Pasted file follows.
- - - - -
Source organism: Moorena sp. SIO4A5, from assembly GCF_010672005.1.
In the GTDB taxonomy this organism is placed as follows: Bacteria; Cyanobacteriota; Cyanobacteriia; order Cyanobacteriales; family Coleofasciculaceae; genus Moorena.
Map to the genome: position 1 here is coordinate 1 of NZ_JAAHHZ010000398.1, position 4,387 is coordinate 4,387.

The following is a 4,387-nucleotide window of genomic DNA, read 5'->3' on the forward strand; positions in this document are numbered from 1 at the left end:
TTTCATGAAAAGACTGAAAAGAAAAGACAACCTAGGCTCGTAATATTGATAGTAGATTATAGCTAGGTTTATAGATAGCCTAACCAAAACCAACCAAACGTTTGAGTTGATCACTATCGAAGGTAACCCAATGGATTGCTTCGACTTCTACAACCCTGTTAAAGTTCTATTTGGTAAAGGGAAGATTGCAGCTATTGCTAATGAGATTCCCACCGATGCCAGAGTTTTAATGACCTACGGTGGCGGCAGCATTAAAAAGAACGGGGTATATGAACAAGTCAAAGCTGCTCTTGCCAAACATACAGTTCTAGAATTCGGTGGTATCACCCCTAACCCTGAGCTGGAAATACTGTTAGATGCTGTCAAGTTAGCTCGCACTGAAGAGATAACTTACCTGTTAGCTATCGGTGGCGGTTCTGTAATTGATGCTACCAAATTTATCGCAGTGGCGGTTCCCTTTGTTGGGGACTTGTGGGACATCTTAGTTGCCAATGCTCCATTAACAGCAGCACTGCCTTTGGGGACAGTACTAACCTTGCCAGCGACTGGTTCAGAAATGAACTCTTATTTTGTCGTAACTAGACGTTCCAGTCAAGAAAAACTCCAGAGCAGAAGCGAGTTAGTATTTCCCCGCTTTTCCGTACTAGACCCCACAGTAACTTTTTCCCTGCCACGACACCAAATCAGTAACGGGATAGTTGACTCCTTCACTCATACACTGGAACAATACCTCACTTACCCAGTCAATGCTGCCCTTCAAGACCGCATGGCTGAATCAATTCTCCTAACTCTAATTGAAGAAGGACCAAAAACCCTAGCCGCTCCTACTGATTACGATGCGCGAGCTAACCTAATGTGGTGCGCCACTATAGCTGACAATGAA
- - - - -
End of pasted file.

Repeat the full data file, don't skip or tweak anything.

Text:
Source organism: Moorena sp. SIO4A5, from assembly GCF_010672005.1.
In the GTDB taxonomy this organism is placed as follows: Bacteria; Cyanobacteriota; Cyanobacteriia; order Cyanobacteriales; family Coleofasciculaceae; genus Moorena.
Map to the genome: position 1 here is coordinate 1 of NZ_JAAHHZ010000398.1, position 4,387 is coordinate 4,387.

The following is a 4,387-nucleotide window of genomic DNA, read 5'->3' on the forward strand; positions in this document are numbered from 1 at the left end:
TTTCATGAAAAGACTGAAAAGAAAAGACAACCTAGGCTCGTAATATTGATAGTAGATTATAGCTAGGTTTATAGATAGCCTAACCAAAACCAACCAAACGTTTGAGTTGATCACTATCGAAGGTAACCCAATGGATTGCTTCGACTTCTACAACCCTGTTAAAGTTCTATTTGGTAAAGGGAAGATTGCAGCTATTGCTAATGAGATTCCCACCGATGCCAGAGTTTTAATGACCTACGGTGGCGGCAGCATTAAAAAGAACGGGGTATATGAACAAGTCAAAGCTGCTCTTGCCAAACATACAGTTCTAGAATTCGGTGGTATCACCCCTAACCCTGAGCTGGAAATACTGTTAGATGCTGTCAAGTTAGCTCGCACTGAAGAGATAACTTACCTGTTAGCTATCGGTGGCGGTTCTGTAATTGATGCTACCAAATTTATCGCAGTGGCGGTTCCCTTTGTTGGGGACTTGTGGGACATCTTAGTTGCCAATGCTCCATTAACAGCAGCACTGCCTTTGGGGACAGTACTAACCTTGCCAGCGACTGGTTCAGAAATGAACTCTTATTTTGTCGTAACTAGACGTTCCAGTCAAGAAAAACTCCAGAGCAGAAGCGAGTTAGTATTTCCCCGCTTTTCCGTACTAGACCCCACAGTAACTTTTTCCCTGCCACGACACCAAATCAGTAACGGGATAGTTGACTCCTTCACTCATACACTGGAACAATACCTCACTTACCCAGTCAATGCTGCCCTTCAAGACCGCATGGCTGAATCAATTCTCCTAACTCTAATTGAAGAAGGACCAAAAACCCTAGCCGCTCCTACTGATTACGATGCGCGAGCTAACCTAATGTGGTGCGCCACTATAGCTGACAATGAA